Monday, January 2, 2017

Jharkhand coal mine collapse: Eleven workers killed, over 50 trapped // Jharia coal field has been burning for 100 years

Eleven workers died and over 50 others were feared trapped when an open-cast coal mine at Paharia Bhodaye in Jharkhand’s Godda district collapsed on Thursday night. The mining operation, which forms a part of the Eastern Coalfields Limited’s Rajmahal Opencast Project, was outsourced to the Mahalaxmi Company. Sources said work at the mine had resumed barely three days ago.

Police said the incident occurred during the shift change late on Thursday, and rescue operations could not be launched until the following morning due to fog and low light conditions. “The rescue operation was launched at 6 am on Friday. Eleven bodies have been taken out so far. We are focusing on saving the people still trapped inside the mine,” said Godda superintendent of police Hira Lal Chauhan.

Godda sub-divisional police officer Abhishek Kumar said an FIR would be lodged against the company, as per “normal procedure”. The workers who died in the incident were identified as Sanjay Kumar from Ranchi; Javed Akhtar from Garhwa; Brajesh Yadav and Rajendra Yadav from Ballia in Uttar Pradesh; Harikishore Yadav and Sakil Khan from Siwan in Bihar; JP Rai and Nageshwar Paswan from Muzaffarpur in Bihar, and Ajit Patel, Vikas Patel and Nurul Hassan from Madhya Pradesh. Tala Marandi, BJP legislator from Borio, told HT that over 50 workers were still trapped in the mine, which was nearly 300 metres deep. “It may take several months to dig them all out. About 26 Volvo trucks and six to seven bulldozers are still inside,” he said.

However, there seemed to be some disagreement over the number of people trapped in the mine. While Godda dub-divisional officer SK Pandey revealed the company’s estimate as 17, Indian National Trade Union Congress general secretary AK Jha said “as many as 80 workers – including vehicle operators – were working at the site on the fateful day”.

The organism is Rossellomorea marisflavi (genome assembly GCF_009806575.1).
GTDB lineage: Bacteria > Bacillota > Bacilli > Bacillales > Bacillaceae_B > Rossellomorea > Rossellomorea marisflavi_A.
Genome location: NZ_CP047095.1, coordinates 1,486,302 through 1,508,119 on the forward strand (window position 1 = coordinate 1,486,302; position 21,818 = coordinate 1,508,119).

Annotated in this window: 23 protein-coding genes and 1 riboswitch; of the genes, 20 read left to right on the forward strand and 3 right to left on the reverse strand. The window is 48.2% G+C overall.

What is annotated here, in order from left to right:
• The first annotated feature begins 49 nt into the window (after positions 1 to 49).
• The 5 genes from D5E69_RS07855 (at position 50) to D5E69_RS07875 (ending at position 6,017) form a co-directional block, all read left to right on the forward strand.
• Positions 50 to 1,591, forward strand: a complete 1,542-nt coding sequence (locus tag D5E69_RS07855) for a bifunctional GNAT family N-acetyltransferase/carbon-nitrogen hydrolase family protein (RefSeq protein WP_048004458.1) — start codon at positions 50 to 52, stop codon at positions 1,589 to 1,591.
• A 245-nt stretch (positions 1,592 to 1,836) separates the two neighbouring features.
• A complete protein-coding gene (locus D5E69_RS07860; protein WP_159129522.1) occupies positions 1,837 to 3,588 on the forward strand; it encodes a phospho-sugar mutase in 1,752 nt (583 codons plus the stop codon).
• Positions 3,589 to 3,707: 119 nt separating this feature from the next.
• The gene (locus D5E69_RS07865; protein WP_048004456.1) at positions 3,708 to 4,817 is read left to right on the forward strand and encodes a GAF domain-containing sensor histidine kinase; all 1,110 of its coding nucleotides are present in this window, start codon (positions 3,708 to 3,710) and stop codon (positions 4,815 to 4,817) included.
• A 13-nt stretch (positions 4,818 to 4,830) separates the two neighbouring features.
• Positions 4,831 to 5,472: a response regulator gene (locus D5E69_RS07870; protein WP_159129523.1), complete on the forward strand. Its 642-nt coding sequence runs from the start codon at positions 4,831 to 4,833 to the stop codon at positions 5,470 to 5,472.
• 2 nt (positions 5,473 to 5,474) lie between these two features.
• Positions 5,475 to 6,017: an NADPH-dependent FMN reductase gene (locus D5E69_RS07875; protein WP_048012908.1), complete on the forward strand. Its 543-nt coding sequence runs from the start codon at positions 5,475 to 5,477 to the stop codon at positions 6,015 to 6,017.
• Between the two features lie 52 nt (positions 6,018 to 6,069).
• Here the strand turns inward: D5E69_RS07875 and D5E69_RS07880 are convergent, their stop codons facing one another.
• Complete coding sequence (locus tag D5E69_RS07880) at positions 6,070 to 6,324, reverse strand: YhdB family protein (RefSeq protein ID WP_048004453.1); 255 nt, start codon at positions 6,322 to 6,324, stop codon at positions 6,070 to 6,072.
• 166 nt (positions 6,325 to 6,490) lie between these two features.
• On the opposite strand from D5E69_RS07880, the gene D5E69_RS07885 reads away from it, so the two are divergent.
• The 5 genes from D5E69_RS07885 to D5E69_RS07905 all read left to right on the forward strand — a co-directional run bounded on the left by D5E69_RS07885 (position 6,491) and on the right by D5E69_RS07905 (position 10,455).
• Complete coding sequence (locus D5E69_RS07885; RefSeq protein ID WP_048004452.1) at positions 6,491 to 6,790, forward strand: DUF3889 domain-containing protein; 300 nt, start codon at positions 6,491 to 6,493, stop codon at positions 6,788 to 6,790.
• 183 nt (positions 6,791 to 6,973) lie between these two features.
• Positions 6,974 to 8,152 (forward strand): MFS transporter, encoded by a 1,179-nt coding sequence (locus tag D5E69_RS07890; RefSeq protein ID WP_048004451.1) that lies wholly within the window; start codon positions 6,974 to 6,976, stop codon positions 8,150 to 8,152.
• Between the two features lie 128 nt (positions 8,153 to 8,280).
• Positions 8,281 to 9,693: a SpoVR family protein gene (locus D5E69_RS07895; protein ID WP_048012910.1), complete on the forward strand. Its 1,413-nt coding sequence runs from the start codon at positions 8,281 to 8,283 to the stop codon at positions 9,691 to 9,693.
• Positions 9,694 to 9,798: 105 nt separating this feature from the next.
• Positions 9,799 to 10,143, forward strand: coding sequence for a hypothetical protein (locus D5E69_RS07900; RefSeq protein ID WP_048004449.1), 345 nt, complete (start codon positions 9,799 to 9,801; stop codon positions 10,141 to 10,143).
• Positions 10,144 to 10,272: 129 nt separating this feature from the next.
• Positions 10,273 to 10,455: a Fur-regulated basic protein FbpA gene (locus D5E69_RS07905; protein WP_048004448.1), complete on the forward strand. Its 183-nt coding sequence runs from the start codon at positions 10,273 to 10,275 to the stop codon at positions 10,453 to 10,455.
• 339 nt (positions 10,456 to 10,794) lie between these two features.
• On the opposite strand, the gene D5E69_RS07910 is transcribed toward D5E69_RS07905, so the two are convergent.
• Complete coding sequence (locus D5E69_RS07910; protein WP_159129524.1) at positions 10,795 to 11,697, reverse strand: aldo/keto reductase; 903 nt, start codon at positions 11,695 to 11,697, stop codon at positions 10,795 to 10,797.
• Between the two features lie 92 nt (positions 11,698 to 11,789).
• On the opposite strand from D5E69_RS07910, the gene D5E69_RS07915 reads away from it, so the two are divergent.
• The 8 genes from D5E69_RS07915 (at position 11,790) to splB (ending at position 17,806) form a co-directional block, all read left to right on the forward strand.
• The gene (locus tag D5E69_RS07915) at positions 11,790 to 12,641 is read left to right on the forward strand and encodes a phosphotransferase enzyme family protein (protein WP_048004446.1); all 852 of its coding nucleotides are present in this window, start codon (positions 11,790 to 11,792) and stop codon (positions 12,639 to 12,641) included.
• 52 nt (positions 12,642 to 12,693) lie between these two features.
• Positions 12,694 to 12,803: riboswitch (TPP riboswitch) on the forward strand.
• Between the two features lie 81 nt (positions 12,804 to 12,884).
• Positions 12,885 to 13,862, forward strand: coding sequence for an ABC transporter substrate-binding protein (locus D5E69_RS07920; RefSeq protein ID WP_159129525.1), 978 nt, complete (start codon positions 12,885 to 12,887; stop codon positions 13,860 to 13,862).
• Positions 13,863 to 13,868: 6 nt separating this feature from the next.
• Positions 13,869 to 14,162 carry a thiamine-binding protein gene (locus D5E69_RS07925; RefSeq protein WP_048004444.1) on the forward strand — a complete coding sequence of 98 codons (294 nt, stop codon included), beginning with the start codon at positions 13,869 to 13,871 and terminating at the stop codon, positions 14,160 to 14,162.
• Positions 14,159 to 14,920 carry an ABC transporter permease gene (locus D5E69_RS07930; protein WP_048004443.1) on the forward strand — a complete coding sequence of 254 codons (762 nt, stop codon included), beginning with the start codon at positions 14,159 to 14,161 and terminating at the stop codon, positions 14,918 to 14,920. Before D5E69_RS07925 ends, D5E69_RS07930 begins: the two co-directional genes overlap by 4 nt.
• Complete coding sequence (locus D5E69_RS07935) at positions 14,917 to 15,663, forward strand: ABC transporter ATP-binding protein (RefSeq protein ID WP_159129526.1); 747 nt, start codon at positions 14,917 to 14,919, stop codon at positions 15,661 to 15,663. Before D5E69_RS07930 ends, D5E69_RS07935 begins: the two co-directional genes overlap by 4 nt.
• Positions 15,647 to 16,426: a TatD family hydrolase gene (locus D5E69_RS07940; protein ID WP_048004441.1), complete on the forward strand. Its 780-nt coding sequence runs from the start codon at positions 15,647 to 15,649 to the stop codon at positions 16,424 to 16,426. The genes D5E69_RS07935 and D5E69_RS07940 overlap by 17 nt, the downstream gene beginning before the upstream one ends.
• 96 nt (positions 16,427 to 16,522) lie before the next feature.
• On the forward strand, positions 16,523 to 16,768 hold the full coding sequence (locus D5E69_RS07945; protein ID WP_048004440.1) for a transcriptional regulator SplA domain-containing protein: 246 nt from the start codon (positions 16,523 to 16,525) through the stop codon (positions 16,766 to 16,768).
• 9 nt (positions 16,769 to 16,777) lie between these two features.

Labourers contracted by the Mahalaxmi Company wouldn’t allow the authorities to take away the bodies unless firm officials, who have reportedly absconded, were brought to the site. Two teams of the National Disaster Response Force from Kahalgaon and Patna were assisting Eastern Coalfields Limited personnel in rescuing trapped workers.

Marandi blamed lack of safety measures at the mine for the tragedy. “The workers had raised objections in this regard. They even refused to work, but were forced by the management to do so,” he said. Choppers were sought from the state government to airlift workers rescued from the mine. Chief secretary Rajbala Verma and director general of police DK Pandey visited the site to monitor the operation. Chief minister Raghubar Das announced a compensation of `2 lakh each for the deceased’s families, and `25,000 for the injured. Coal and renewable energy minister Piyush Goyal tweeted that an ex-gratia of `5 lakh would be paid for each person killed, in addition to compensation under the Workmen’s Compensation Act.
http://www.hindustantimes.com/india-news/coal-mine-collapses-in-jharkhand-s-lalmatia-over-40-workers-feared-trapped/story-ZjRphBG1JBUmUUrt2NOWXJ.html

Jharia coal field has been burning for 100 years

Why is Jharia in flames? by Pranjoy Guha-Thakurta
Hot as Hell is a documentary series that seeks to explain why underground fires — literally and metaphorically — are raging in and around the township of Jharia in Dhanbad district of Jharkhand for so many years. At a literal level, tens of thousands of residents of the town are living on top of a veritable inferno. At a metaphorical level, there are powerful mafia organisations that rule over this region and exploit the underprivileged — by mining illegally, supervising organised pilferage, running extortion rackets and bagging lucrative contracts. The documentary series attempts to explain Jharia's apocalyptic 'resource curse'. Documentary film Hot as Hell

What is corruption?